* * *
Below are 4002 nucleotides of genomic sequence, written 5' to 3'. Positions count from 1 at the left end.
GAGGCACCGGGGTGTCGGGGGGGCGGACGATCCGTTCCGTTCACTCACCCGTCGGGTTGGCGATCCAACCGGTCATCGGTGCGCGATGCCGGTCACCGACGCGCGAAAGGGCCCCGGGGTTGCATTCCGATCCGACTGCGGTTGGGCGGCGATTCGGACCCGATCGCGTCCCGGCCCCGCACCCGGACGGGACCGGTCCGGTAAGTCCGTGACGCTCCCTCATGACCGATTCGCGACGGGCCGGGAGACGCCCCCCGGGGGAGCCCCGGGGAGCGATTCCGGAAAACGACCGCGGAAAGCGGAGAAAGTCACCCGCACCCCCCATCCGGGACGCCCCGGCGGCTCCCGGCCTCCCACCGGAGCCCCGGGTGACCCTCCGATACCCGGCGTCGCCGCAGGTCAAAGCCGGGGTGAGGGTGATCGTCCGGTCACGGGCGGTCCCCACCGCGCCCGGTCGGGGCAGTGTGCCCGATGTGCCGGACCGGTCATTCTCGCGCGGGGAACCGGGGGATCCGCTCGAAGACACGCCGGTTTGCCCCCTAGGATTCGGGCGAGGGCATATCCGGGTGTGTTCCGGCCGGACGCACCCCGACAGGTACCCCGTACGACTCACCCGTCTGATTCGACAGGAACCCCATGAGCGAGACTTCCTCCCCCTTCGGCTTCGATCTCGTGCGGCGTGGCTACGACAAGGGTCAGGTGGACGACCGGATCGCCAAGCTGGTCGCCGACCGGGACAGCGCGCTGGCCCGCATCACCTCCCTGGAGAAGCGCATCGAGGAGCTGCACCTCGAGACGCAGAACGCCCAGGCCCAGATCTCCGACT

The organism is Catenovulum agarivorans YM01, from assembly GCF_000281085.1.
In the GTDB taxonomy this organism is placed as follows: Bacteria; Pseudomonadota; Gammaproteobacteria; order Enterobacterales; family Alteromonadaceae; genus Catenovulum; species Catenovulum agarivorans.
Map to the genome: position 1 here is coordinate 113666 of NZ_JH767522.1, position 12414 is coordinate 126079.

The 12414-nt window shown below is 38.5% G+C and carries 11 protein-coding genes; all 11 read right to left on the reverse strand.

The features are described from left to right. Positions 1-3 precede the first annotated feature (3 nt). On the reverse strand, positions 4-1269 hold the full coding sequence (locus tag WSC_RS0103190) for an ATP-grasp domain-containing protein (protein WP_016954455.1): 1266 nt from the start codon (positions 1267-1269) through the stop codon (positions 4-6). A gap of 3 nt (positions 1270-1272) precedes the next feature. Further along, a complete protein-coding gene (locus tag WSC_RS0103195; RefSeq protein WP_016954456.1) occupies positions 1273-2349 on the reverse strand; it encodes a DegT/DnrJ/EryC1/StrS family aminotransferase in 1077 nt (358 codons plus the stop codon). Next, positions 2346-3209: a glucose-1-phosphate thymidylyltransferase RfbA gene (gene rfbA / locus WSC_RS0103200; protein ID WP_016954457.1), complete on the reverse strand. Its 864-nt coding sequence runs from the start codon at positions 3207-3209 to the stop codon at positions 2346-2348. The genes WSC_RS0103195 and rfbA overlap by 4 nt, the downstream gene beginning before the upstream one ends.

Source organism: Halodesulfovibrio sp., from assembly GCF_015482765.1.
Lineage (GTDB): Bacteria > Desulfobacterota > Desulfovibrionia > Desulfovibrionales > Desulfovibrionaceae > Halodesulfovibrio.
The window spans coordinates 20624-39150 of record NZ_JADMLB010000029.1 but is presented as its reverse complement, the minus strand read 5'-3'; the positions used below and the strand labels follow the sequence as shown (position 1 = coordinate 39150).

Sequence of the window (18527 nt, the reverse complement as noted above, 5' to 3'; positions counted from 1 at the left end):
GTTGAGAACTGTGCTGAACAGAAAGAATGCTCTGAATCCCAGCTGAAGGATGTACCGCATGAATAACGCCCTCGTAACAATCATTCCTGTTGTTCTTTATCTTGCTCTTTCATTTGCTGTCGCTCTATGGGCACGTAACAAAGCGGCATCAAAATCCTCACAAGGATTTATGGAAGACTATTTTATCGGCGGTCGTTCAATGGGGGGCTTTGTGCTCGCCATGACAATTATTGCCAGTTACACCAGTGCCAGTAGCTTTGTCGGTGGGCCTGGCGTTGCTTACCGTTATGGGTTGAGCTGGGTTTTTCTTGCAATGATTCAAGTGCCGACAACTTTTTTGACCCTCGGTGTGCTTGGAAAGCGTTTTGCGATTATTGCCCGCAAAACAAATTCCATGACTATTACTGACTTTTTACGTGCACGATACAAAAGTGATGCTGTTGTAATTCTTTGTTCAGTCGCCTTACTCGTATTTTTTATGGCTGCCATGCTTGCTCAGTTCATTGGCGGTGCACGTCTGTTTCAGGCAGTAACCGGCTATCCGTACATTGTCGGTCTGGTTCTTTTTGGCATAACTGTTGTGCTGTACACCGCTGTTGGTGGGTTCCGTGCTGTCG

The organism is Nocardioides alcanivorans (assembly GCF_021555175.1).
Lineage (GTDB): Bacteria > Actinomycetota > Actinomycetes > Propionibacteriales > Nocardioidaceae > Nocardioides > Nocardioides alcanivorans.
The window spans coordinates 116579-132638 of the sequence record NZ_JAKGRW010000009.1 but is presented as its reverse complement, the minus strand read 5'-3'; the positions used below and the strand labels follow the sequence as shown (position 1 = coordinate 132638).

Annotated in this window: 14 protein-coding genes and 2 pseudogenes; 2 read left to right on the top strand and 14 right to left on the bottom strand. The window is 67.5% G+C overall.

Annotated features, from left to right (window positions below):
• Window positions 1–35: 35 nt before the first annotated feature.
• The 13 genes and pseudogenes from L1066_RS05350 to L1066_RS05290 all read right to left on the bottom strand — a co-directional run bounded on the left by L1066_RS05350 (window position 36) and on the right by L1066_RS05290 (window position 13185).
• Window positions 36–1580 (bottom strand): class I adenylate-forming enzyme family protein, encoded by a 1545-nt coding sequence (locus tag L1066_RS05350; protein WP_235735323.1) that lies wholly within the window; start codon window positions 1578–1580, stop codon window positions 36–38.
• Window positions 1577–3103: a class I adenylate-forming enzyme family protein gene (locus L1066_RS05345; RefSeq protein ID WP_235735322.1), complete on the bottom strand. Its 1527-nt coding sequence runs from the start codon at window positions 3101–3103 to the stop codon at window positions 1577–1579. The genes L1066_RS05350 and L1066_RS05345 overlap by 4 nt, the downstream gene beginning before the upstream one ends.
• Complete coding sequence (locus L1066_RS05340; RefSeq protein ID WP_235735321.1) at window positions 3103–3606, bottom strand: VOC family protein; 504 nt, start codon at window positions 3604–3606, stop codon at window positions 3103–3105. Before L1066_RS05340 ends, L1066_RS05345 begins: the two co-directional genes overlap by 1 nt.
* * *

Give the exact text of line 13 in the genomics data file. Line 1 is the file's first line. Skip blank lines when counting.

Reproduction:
The organism is Nocardioides alcanivorans (assembly GCF_021555175.1).